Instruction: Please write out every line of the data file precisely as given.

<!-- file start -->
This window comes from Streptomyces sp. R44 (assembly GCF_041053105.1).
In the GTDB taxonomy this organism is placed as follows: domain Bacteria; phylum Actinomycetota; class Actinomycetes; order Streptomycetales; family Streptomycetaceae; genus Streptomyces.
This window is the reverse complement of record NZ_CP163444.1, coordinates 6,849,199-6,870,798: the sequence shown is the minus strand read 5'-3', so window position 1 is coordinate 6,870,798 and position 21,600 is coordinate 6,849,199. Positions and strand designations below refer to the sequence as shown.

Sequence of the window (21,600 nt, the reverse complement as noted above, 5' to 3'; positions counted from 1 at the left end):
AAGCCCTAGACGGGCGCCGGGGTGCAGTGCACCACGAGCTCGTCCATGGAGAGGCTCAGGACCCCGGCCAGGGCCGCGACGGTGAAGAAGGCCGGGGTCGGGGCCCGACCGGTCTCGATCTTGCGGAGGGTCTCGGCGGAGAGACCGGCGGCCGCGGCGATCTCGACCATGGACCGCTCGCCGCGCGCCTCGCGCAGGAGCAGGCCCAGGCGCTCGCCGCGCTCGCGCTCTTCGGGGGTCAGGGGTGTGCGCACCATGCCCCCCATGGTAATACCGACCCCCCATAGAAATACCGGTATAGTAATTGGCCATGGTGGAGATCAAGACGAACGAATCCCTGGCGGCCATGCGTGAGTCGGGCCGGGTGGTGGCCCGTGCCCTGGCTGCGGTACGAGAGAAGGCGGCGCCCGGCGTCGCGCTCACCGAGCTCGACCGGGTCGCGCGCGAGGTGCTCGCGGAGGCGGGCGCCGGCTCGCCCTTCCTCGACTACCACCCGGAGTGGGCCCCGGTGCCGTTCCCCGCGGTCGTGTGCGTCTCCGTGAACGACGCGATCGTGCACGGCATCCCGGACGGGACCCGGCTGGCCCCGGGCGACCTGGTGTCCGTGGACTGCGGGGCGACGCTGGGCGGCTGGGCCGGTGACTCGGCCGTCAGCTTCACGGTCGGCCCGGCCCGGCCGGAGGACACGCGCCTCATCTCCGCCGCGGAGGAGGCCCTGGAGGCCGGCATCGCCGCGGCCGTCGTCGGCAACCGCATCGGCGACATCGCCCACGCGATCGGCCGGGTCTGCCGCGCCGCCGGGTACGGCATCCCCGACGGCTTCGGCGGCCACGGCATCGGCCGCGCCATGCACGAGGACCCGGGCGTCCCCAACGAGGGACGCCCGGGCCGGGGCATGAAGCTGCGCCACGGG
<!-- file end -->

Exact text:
This window comes from Streptomyces sp. R44 (assembly GCF_041053105.1).
In the GTDB taxonomy this organism is placed as follows: domain Bacteria; phylum Actinomycetota; class Actinomycetes; order Streptomycetales; family Streptomycetaceae; genus Streptomyces.
This window is the reverse complement of record NZ_CP163444.1, coordinates 6,849,199-6,870,798: the sequence shown is the minus strand read 5'-3', so window position 1 is coordinate 6,870,798 and position 21,600 is coordinate 6,849,199. Positions and strand designations below refer to the sequence as shown.

Sequence of the window (21,600 nt, the reverse complement as noted above, 5' to 3'; positions counted from 1 at the left end):
AAGCCCTAGACGGGCGCCGGGGTGCAGTGCACCACGAGCTCGTCCATGGAGAGGCTCAGGACCCCGGCCAGGGCCGCGACGGTGAAGAAGGCCGGGGTCGGGGCCCGACCGGTCTCGATCTTGCGGAGGGTCTCGGCGGAGAGACCGGCGGCCGCGGCGATCTCGACCATGGACCGCTCGCCGCGCGCCTCGCGCAGGAGCAGGCCCAGGCGCTCGCCGCGCTCGCGCTCTTCGGGGGTCAGGGGTGTGCGCACCATGCCCCCCATGGTAATACCGACCCCCCATAGAAATACCGGTATAGTAATTGGCCATGGTGGAGATCAAGACGAACGAATCCCTGGCGGCCATGCGTGAGTCGGGCCGGGTGGTGGCCCGTGCCCTGGCTGCGGTACGAGAGAAGGCGGCGCCCGGCGTCGCGCTCACCGAGCTCGACCGGGTCGCGCGCGAGGTGCTCGCGGAGGCGGGCGCCGGCTCGCCCTTCCTCGACTACCACCCGGAGTGGGCCCCGGTGCCGTTCCCCGCGGTCGTGTGCGTCTCCGTGAACGACGCGATCGTGCACGGCATCCCGGACGGGACCCGGCTGGCCCCGGGCGACCTGGTGTCCGTGGACTGCGGGGCGACGCTGGGCGGCTGGGCCGGTGACTCGGCCGTCAGCTTCACGGTCGGCCCGGCCCGGCCGGAGGACACGCGCCTCATCTCCGCCGCGGAGGAGGCCCTGGAGGCCGGCATCGCCGCGGCCGTCGTCGGCAACCGCATCGGCGACATCGCCCACGCGATCGGCCGGGTCTGCCGCGCCGCCGGGTACGGCATCCCCGACGGCTTCGGCGGCCACGGCATCGGCCGCGCCATGCACGAGGACCCGGGCGTCCCCAACGAGGGACGCCCGGGCCGGGGCATGAAGCTGCGCCACGGG